There aren’t too many instances of the?chief executive of a bank questioning the wisdom of the Reserve Bank of India (RBI) in the country’s banking history. The State Bank of India’s (SBI) refusal to set aside money for making provisions, as directed by RBI, for the so-called teaser home loans is raising many eyebrows.
No banker is willing to formally comment on the stance of Om Prakash Bhatt, chairman of SBI, the nation’s largest lender, but in private, a few say Bhatt “has the guts to take on the regulator” while the more diplomatic ones dub his “defiance” as “creative tension between the regulator and a regulated entity”. Bhatt has done something no Indian banker has done before.
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In its mid-year review of monetary policy in November, RBI raised the provision for standard assets of such loans fivefold—from 0.4% to 2%. Higher provisioning dents a bank’s profit. According to RBI, such loans impact the quality of assets as chances of defaults by the borrowers are high and, hence, the directive for higher provisioning which will discourage them from selling teaser loans.
According to Investopedia, a comprehensive investing dictionary on the Web, teaser loans are “an adjustable-rate mortgage loan in which the borrower pays a very low initial interest rate, which increases after a few years”. Teaser loans, Investopedia says, try to entice borrowers by offering an artificially low rate and small down payments, claiming that borrowers should be able to refinance before the increases occur. They are usually offered to low-income homebuyers. “Unfortunately, when these borrowers try to refinance the loan before the rate increases, most will not qualify for standard mortgages. This leaves borrowers with increased monthly payments, which many cannot afford. This method of loaning is considered risky, as default rates are high.”
In its directive to banks, RBI describes teaser loans as loans that carry “comparatively lower rates of interest in the first few years, after which rates are reset at higher rates.” RBI’s concern is some borrowers may find it difficult to service the loans once the normal interest rates, which is higher than the rate applicable in the initial years, become effective.
“It has been also observed that many banks at the time of initial loan appraisal do not take into account the repaying capacity of the borrower at normal lending rates,” it says. According to the regulator, teaser loans carry high risk and it is willing to revert to bring down the provision rate from 2% to 0.40% for those loans which do not turn bad one year after the loan rates go up.
Bhatt contests RBI’s perception of risk and says the home loans that SBI offers at a discount for the first two years are special loans and no teaser loans. He also claims while giving such special loans the bank takes into consideration a customer’s capacity to service the loan when the rates go up. In the absence of any risk of default, the bank does not need to make extra provisioning, as directed by RBI.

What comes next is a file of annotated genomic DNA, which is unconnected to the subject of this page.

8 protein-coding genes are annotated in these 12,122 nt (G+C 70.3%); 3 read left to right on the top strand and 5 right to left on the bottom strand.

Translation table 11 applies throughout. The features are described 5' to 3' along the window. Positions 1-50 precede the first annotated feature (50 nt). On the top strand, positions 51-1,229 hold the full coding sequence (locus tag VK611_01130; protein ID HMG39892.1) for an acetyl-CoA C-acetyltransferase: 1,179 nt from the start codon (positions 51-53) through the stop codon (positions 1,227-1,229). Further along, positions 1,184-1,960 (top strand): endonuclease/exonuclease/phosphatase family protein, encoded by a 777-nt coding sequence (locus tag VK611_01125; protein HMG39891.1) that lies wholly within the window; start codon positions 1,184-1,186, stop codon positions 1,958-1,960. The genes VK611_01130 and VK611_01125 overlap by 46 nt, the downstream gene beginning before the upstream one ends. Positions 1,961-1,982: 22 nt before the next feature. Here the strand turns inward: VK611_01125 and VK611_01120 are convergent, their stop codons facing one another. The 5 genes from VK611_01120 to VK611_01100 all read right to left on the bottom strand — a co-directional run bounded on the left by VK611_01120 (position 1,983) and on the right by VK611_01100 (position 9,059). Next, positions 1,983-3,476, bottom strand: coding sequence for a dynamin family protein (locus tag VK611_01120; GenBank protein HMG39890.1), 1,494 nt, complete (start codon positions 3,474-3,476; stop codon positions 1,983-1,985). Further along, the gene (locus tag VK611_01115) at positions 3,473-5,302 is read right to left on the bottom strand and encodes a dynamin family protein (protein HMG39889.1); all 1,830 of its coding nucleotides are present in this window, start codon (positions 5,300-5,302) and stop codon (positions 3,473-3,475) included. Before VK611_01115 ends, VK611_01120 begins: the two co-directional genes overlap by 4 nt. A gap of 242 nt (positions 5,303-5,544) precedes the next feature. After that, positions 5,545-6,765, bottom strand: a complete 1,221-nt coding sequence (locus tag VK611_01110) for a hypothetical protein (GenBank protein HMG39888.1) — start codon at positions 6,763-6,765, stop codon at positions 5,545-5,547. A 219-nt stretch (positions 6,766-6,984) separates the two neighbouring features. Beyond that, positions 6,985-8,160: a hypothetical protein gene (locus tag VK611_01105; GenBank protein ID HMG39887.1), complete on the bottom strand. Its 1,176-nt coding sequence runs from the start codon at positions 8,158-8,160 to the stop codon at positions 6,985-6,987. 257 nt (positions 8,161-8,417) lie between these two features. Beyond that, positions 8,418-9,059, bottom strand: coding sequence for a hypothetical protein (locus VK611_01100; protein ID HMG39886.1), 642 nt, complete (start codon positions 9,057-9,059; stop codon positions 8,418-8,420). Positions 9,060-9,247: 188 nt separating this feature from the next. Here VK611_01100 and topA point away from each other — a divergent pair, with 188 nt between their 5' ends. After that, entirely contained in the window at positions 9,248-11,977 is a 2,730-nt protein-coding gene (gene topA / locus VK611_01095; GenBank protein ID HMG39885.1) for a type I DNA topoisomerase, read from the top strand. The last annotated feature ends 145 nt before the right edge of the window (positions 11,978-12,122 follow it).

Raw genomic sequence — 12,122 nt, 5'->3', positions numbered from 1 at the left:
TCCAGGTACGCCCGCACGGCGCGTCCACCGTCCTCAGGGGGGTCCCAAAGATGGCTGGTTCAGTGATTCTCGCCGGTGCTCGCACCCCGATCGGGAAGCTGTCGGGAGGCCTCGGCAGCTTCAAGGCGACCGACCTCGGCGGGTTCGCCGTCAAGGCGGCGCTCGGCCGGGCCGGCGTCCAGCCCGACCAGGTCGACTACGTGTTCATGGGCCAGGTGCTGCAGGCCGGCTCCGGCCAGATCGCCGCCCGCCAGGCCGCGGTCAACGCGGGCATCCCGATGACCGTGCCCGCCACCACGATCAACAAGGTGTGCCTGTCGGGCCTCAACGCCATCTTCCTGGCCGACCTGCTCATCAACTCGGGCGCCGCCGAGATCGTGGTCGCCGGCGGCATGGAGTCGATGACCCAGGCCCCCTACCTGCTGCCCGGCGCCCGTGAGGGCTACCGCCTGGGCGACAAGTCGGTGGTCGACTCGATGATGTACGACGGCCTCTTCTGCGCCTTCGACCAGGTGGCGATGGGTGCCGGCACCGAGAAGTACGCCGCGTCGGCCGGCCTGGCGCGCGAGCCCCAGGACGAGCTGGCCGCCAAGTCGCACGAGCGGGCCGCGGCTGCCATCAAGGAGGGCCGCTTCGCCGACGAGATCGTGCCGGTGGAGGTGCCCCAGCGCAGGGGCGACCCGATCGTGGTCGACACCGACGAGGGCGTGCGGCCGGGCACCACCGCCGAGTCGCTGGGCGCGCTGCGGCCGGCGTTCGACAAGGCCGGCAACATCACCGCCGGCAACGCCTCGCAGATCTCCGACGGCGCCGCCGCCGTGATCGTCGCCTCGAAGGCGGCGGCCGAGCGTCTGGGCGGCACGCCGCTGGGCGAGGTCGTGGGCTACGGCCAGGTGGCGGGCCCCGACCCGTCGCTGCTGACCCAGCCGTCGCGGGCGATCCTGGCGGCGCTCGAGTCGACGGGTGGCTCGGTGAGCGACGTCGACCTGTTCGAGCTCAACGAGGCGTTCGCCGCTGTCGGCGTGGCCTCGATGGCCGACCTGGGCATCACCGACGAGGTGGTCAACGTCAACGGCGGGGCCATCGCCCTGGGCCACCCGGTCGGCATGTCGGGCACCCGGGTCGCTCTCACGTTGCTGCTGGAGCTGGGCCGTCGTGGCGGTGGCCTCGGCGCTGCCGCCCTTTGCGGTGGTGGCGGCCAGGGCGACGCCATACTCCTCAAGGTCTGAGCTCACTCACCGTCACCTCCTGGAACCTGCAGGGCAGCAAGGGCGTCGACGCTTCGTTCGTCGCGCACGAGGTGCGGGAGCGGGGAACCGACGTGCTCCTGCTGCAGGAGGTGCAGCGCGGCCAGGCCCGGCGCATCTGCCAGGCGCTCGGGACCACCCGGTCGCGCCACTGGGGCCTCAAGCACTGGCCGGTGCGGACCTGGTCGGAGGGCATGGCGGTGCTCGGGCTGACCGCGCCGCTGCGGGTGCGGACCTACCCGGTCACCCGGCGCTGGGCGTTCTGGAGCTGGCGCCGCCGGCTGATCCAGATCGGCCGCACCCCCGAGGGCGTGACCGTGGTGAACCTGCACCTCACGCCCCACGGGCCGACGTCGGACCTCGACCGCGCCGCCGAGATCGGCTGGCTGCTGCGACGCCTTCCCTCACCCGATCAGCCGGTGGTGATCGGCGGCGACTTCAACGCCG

The audit committee of SBI’s board, headed by chartered accountant Dileep C. Choksi, has endorsed the chairman’s decision. Shyamala Gopinath, an RBI deputy governor director of the bank’s board, is a member of the audit committee.
Apart from higher provisioning for teaser home loans, Bhatt also has reservations about RBI’s decision on 70% provisions for bad loans. In a television interview, after announcing the bank’s third quarter earning, he dubbed the RBI norm as “arbitrary”.
There are three types of bad loans—substandard, doubtful and loss assets. Till recently, banks were required to set aside the entire amount of loss assets, or those assets which can never be recovered, while provisioning requirement for other two categories varied, depending on their age and quality. RBI in 2009 made 70% provision mandatory for bad assets for all banks.
In other words, irrespective of the degree of deterioration, banks need to set aside Rs70 for every Rs100 worth of bad loans. SBI has so far done close to 64% provisioning for its bad loans and sought time to raise it to 70%. Bhatt’s argument is while money has already been set aside for different categories of bad assets, what’s the point in raising the overall bad loan provisioning to 70%?
Can a commercial banker question the rationale behind a regulator’s decision? While the industry is divided on this, I would be curious to know how does the RBI nominee on the bank’s board react to such moves?
RBI says teaser loans are not only risky, but also an instrument that discriminates one set of borrower against others. This is because new customers get such loans at a discounted rate while the existing customer had paid higher interest rates. If this indeed has been the case, why can’t the RBI nominee on the board settle it at the board level? There is a government nominee, too, on the board. Can a bank chairman overrule these representatives when it comes to taking decisions on such contentious issues?
I am told that SBI would need to set aside at least Rs400 crore to achieve the 2% provisioning for teaser home loans. It would also require about Rs2,000 crore for rasing its provisioning for bad loans to 70%. So, together it will need Rs2,400 crore to adhere to RBI norms, more than 80% of the bank’s December quarter profit.
Pressure from investors to grow the bank’s net profit every quarter handsomely could be another reason behind Bhatt’s reluctance to make additional provisions. After he steps down in March, Bhatt’s successor in April will have tough time in keeping both the regulator and the investors happy.
I am taking a break and will not write this column for the next two weeks.
Tamal Bandyopadhyay keeps a close eye on all things banking from his perch as Mint’s deputy managing editor in Mumbai. Please email your comments to email@example.com